The hassles today of having servers with disks that can't be hot-swapped
We had a disk failure today in one of our 1U servers with disks that aren't hot-swappable, and the resulting discussion over what to do about it made me start thinking of how disks that can't be hot-swapped are an extra hassle these days. Some of these extra problems weren't obvious to me until now, so it's time for some things learned.
The direct problem when you have a disk failure in a server with disks you can't hot-swap is that you have to take the server down to replace the disk. If it's a server that does anything visible to people, you may well have to schedule this downtime for some out of hours time. In addition, swapping out a disk in one of these servers tends to be a time consuming affair where you generally need to open up the server, extract things, and fiddle around with screws to get the old drive out of the carrier and the new drive in to it. The time the swap requires makes it less likely that we'll be able to do it at a flexible time during the day, the way we might if it was only a minute or two.
(Some machines are so visible that they can't be down for even a minute without it being a clear interruption, but other machines are bit less so. You might get away with this for a DHCP server, for example.)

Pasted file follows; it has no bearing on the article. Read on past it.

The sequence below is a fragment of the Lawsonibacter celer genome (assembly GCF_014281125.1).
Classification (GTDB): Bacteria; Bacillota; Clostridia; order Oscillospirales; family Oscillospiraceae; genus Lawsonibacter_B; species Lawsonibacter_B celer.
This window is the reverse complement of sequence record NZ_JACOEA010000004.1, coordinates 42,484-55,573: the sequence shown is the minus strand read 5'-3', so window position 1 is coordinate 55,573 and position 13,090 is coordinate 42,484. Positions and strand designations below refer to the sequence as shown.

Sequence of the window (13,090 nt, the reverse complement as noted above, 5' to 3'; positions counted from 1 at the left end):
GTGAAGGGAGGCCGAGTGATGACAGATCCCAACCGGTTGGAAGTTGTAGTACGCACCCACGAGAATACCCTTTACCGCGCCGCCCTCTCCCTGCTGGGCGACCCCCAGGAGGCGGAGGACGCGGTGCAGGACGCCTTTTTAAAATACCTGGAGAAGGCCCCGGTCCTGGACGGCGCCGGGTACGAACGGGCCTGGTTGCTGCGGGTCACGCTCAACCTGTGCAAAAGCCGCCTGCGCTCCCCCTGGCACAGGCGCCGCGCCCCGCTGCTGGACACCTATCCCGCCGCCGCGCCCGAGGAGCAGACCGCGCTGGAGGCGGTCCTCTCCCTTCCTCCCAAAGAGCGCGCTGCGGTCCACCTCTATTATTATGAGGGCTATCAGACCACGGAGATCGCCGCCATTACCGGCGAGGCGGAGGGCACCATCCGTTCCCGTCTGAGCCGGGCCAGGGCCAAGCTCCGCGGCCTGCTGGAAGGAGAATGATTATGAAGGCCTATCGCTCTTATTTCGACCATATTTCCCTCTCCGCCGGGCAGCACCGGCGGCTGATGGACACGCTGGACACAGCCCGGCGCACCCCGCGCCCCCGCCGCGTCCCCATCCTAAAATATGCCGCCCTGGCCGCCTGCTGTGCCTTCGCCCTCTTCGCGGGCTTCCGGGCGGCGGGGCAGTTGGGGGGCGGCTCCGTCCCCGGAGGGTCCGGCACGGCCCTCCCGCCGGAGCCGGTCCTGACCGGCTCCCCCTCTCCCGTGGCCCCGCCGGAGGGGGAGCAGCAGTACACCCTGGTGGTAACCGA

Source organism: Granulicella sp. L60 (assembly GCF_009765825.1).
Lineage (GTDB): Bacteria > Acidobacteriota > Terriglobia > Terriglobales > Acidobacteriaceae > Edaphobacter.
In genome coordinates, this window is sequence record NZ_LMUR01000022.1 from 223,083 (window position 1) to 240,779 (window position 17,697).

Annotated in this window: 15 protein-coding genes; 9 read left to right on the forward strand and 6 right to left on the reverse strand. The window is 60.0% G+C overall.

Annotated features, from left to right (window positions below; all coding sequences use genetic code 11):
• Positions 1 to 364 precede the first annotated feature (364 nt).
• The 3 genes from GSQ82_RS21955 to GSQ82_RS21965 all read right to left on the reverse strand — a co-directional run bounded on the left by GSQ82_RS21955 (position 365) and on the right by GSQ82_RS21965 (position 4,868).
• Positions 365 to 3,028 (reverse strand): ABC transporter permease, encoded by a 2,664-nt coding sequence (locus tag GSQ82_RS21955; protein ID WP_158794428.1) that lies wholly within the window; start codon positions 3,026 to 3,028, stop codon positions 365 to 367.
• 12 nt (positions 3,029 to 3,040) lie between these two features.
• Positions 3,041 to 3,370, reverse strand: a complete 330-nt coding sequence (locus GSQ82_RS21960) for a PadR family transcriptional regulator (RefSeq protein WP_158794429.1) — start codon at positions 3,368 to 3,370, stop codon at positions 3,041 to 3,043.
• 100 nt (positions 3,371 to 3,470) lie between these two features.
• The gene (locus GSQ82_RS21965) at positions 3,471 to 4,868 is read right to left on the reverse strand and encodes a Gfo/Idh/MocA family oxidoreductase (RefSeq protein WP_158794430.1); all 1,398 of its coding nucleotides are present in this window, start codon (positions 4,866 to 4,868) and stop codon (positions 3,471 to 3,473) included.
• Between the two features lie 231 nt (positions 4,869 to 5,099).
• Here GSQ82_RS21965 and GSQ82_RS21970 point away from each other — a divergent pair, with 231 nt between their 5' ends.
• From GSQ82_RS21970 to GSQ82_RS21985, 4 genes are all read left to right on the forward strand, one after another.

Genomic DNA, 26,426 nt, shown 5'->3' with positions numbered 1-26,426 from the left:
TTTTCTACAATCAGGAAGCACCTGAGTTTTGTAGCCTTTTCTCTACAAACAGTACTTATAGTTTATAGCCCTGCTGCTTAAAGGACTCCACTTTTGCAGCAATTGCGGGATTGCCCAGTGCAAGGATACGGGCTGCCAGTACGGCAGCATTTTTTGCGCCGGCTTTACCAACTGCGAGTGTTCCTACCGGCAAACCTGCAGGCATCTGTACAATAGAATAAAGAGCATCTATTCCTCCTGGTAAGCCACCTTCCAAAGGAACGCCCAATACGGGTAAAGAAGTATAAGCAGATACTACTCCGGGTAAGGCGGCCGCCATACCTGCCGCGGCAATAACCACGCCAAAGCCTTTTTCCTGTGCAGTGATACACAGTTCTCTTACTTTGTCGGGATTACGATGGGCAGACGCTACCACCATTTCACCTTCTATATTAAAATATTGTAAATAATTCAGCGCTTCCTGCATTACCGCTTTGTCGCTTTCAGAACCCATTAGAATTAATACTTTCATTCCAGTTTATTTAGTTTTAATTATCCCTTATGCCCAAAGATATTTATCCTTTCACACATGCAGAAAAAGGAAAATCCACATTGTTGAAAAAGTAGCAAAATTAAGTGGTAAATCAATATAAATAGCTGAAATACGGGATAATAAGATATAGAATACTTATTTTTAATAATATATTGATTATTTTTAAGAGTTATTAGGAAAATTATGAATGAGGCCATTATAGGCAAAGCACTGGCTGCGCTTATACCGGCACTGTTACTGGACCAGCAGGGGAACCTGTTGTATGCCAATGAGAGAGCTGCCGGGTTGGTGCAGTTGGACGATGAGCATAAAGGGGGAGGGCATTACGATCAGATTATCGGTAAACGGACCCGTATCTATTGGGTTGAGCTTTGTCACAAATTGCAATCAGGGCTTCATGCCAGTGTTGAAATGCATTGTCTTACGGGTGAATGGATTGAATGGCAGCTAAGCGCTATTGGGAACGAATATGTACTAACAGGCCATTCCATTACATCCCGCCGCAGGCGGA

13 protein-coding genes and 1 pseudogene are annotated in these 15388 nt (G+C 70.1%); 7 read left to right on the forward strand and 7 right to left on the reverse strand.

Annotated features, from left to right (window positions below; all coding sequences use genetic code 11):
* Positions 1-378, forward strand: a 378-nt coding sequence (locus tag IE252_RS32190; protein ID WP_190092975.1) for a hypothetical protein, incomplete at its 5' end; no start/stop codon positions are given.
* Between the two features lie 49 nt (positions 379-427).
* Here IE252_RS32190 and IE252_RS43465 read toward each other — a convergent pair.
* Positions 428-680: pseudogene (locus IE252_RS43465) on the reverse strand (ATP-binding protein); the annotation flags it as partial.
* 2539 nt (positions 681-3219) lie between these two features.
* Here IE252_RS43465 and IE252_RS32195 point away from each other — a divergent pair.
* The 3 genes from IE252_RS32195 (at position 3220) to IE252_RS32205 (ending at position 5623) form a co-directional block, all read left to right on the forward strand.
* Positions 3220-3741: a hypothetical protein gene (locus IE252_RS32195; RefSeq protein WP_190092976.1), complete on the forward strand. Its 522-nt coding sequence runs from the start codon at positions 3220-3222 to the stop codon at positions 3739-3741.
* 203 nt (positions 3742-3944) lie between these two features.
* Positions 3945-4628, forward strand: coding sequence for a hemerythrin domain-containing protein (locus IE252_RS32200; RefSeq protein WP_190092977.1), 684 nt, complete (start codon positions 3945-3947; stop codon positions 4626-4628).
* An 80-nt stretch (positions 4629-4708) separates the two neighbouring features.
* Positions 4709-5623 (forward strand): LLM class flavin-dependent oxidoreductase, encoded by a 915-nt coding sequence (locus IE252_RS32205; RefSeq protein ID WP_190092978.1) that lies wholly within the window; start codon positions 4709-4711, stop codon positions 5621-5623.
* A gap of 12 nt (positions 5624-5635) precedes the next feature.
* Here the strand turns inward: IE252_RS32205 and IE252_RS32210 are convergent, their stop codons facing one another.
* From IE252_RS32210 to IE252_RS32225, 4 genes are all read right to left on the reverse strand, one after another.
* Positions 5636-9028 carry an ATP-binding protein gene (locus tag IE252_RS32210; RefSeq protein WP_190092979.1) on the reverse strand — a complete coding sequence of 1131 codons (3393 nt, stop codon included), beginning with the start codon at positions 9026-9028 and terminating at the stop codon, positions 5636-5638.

When we were in the office on a regular and ongoing basis, all of this felt tolerable. It wasn't ideal to come in early or stay late, but it wasn't a big change from normal (and it didn't come with extra risks). Having several people be there at the same time was generally pretty straightforward, which made it easier (and faster) to wrangle hardware. And disks didn't fail all that often.
That's not the case when we're working from home, or at least it doesn't feel like it's the case any more. Scheduling is harder, people aren't naturally all there to start with, scheduled downtimes are no longer just an extension of a normal day at the office, and time in the office is more precious because it's more limited (so the ten or twenty minutes matter even if you can take down a non-visible server in the middle of the day).
A server with hot swap drive bays doesn't eliminate all issues with a disk failing, because someone still has to go in to the office. But it reduces a lot of them. There's no downtime, no scheduling, and it's a lot faster, making it a lot easier to do in passing or as a small thing, perhaps as part of a brief lightning visit.
Another way I've come to think of it is that us working from home magnifies the frictions that were always there. Some of the frictions are present even with hot-swap disks, and now that I'm aware of this I can see this in our (temporary) move to three way mirrors on a number of machines.